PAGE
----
Bushwack......I enjoyed chatting with you at the falls--hope the picture came out well. You and Chairrock werenít the only ones on the loop. On the way up Wednesday I also saw [with a quick greeting] a party of four on the trail along the river at the foot of Ross Rapids between High Rock and High Falls. I didnít spot any canoes or kayaks although they may have stashed them. That evening two guys camped at the falls canoeing [and huffing and puffing on the portage with what looked to be a normal weight royalex Bell] their way from Lows. They left shortly after I did in the morning leaving everything open for the weekend. I met two parties canoeing up while on the way out.

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Old 09-10-2008, 08:40 AM   #32
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Bob, your on the Forum, cool. Thanks again for taken my pic, Maybe I'll see you out there again somtime. You were only human I saw on hole trip, well untill I got to Wanakena.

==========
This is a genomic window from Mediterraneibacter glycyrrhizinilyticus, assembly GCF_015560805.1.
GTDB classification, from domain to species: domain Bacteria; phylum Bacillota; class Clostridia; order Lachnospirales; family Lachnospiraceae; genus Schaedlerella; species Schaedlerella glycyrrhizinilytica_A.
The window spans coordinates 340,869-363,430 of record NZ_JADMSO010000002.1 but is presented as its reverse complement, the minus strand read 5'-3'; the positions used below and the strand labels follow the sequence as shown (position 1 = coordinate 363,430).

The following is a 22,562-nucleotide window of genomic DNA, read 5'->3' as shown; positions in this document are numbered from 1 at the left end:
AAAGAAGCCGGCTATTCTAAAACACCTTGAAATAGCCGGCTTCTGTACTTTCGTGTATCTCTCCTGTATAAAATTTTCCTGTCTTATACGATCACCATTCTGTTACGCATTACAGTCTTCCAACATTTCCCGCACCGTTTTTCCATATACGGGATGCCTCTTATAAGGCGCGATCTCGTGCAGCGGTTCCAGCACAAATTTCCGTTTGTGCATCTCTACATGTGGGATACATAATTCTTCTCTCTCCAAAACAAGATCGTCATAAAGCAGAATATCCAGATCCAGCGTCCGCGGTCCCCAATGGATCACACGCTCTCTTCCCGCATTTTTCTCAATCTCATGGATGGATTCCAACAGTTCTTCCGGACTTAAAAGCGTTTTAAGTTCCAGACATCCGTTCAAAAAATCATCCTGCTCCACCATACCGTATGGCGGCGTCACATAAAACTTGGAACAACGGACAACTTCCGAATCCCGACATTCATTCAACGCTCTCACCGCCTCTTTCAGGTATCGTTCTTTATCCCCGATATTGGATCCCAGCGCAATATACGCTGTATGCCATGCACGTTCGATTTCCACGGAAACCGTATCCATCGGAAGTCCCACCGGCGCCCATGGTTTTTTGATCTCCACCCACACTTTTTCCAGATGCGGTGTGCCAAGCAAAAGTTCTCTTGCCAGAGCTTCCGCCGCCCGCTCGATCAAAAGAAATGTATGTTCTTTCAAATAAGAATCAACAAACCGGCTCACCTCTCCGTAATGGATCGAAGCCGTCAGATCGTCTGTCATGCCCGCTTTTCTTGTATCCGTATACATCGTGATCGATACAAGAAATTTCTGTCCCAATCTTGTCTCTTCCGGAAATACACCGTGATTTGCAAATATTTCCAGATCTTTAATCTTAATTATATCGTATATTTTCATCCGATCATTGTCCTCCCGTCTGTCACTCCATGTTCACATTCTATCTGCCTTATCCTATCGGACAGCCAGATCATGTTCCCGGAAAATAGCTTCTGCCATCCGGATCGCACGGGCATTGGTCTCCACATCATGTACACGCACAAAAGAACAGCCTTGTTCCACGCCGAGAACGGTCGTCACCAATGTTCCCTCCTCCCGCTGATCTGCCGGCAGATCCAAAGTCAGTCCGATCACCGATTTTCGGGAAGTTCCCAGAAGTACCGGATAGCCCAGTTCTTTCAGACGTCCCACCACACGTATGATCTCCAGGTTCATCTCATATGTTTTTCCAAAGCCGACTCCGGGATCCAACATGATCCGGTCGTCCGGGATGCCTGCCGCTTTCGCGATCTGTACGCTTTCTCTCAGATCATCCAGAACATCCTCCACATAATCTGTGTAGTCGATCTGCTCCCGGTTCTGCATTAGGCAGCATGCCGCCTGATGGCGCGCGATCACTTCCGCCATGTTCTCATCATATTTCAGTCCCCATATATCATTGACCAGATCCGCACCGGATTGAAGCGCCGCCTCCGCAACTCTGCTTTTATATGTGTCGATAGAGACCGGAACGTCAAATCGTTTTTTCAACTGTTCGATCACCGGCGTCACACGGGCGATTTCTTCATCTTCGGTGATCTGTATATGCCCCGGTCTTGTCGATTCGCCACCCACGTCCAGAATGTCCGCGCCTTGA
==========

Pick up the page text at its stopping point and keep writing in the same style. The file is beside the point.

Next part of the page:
I would reccommend to anyone heading up to do 50 to check out Wanakena first. There was a info/pavilion in town square that had some brochures about 50 and exploring the local area by water or foot.

I'll try to get some photos up somwere. Took over 100 pics and almost 30 minutes of video. If enough people have good video , perhaps a documentary of 50 and surrounding area could be made.

I have only done a couple canoe trips, but after seeing what Crannberry has to offer(I liked it better then Long Lake)I might have to hit the water. The number of campsites in area kind of blew me away.


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Old 09-10-2008, 07:24 PM   #33
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Doing the High Falls Loop tomorow with wife and 2 dogs,hope to spend the night near the falls. Are there many tent sites in the area, say a mile or so on either side of the falls?
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Well further research on my part has shown that there are a few sites on the river that are numbered, but are they noticiably accessable from the truck trail? Gunna have to keep an eye open I guess...unless anyone has a clue here? Wildriver?